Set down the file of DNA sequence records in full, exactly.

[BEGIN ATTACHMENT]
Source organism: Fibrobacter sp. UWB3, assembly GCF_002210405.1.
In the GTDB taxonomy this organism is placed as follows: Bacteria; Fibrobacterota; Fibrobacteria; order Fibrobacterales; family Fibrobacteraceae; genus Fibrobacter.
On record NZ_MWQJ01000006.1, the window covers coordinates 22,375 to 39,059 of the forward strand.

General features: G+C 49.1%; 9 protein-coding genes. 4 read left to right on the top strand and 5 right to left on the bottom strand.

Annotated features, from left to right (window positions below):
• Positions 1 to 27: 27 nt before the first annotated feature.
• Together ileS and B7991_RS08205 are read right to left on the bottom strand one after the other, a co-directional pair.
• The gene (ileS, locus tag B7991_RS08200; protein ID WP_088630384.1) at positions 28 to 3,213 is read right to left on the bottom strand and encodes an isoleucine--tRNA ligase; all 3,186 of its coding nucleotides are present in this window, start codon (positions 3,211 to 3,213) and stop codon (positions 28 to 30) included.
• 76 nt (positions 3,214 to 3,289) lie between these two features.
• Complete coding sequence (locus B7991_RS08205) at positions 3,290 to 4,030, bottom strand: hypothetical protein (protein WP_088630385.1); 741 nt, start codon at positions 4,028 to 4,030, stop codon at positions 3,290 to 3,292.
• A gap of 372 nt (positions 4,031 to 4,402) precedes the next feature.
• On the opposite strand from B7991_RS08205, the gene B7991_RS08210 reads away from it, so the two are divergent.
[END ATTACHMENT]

Source organism: Fibrobacter sp. UWB3, assembly GCF_002210405.1.
In the GTDB taxonomy this organism is placed as follows: Bacteria; Fibrobacterota; Fibrobacteria; order Fibrobacterales; family Fibrobacteraceae; genus Fibrobacter.
On record NZ_MWQJ01000006.1, the window covers coordinates 22,375 to 39,059 of the forward strand.

General features: G+C 49.1%; 9 protein-coding genes. 4 read left to right on the top strand and 5 right to left on the bottom strand.

Annotated features, from left to right (window positions below):
• Positions 1 to 27: 27 nt before the first annotated feature.
• Together ileS and B7991_RS08205 are read right to left on the bottom strand one after the other, a co-directional pair.
• The gene (ileS, locus tag B7991_RS08200; protein ID WP_088630384.1) at positions 28 to 3,213 is read right to left on the bottom strand and encodes an isoleucine--tRNA ligase; all 3,186 of its coding nucleotides are present in this window, start codon (positions 3,211 to 3,213) and stop codon (positions 28 to 30) included.
• 76 nt (positions 3,214 to 3,289) lie between these two features.
• Complete coding sequence (locus B7991_RS08205) at positions 3,290 to 4,030, bottom strand: hypothetical protein (protein WP_088630385.1); 741 nt, start codon at positions 4,028 to 4,030, stop codon at positions 3,290 to 3,292.
• A gap of 372 nt (positions 4,031 to 4,402) precedes the next feature.
• On the opposite strand from B7991_RS08205, the gene B7991_RS08210 reads away from it, so the two are divergent.